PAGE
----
OKLAHOMA CITY - State school officials are calling Wednesday a "critical day" at the Oklahoma Senate, as lawmakers have the possibility of voting on a nearly half billion dollar tax increase to fund a teacher pay raise.
"Lightening struck. Something that hasn’t been able to be done in 28 years happened on March 26, and this is the time to get behind a very strong plan and accept what is a meaningful raise for teachers and step forward," said State Superintendent Joy Hofmeister.
The deal, now in the hands of the Senate, comes amid a looming teacher walkout on April 2. Hofmeister said it offers teachers an average $6,000 pay increase along with money for support staff and textbook funds.
Ed Allen, president of the Oklahoma City American Federation of Teachers (AFT), said they are currently polling their members on their thoughts regarding the deal.
"There is no one in the legislature right now saying ‘There’s a better deal; don’t accept this because we can work and sweeten the pot.’ No one is saying that," Allen said. "Sometimes, you have to take the deal and live to fight another day, so the battle isn’t over to get more funding but this is a significant win if they can put the deal together."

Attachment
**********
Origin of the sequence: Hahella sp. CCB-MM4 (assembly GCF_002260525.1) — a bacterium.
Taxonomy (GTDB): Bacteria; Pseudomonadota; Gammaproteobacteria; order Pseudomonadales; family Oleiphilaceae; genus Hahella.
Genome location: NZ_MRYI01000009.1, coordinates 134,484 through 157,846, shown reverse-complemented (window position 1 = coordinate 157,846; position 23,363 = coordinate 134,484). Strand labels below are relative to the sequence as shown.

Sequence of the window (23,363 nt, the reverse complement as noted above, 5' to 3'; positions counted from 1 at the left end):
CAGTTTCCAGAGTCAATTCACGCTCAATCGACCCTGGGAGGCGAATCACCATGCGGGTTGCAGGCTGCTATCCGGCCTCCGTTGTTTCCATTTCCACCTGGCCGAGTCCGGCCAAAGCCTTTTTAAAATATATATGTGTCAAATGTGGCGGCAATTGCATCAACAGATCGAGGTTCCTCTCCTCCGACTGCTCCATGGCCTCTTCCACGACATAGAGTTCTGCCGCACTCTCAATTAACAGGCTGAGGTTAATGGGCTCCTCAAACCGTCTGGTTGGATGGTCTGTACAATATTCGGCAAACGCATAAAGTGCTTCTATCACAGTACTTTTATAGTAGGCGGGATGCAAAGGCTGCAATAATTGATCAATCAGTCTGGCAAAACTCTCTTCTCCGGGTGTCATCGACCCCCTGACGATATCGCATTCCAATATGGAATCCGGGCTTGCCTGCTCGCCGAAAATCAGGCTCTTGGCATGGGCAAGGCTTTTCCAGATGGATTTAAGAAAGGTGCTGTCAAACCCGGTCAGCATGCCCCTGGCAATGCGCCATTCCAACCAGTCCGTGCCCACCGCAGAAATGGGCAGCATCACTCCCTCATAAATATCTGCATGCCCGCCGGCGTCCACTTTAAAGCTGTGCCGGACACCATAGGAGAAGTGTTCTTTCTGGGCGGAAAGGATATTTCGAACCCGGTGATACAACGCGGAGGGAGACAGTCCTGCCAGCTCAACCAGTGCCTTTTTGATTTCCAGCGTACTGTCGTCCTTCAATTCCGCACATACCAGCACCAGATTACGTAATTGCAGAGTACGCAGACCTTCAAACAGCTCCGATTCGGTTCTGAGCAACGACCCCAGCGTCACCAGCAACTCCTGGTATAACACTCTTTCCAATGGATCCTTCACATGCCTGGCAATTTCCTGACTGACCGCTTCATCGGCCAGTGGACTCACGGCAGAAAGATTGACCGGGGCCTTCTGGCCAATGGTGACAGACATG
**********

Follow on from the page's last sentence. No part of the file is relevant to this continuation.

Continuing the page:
To fund the pay increases, HB1010XX includes:
- 5 percent gross production tax (GPT)
- Motor fuel tax: 3 cents on unleaded, 6 cents on diesel
- $1 tobacco tax
- $5 hotel/motel tax on any room booked in Oklahoma
John Tidwell, state director of Americans For Prosperity, said they do support pay increases but there is a better way to pay for it.
"I think we need to really look at how we are doing this because the folks that we’ve talked to, the constituents, the taxpayers of Oklahoma, the ones we talked to are completely against this plan and completely against raising taxes," Tidwell told News 4. "Right now, Oklahoma spends about 55 percent of the money that goes to education for classroom instruction. If that number were pushed to 60 percent, it would be $4,321 teacher pay raise."
His stance was echoed by former U.S. Senator Dr. Tom Coburn. He joined members of the group Oklahoma Taxpayers Unite! on Wednesday for a press conference, recommending a permanent subcommittee on oversight.
"There’s lots of areas where we can go and find the money. That’s not the problem," Coburn said. "The question is do you have the leadership that will go and do it? That’s my complaint."
Oklahoma Education Association (OEA) president Alicia Priest said the walkout is still on.
"We have to keep teachers in Oklahoma and in the profession, and so we are going to have to pay them a wage that they deserve," Priest said Tuesday. "$10,000 over three years is the minimum."
The Oklahoma Senate is expected to return to the floor around 6 p.m. Wednesday.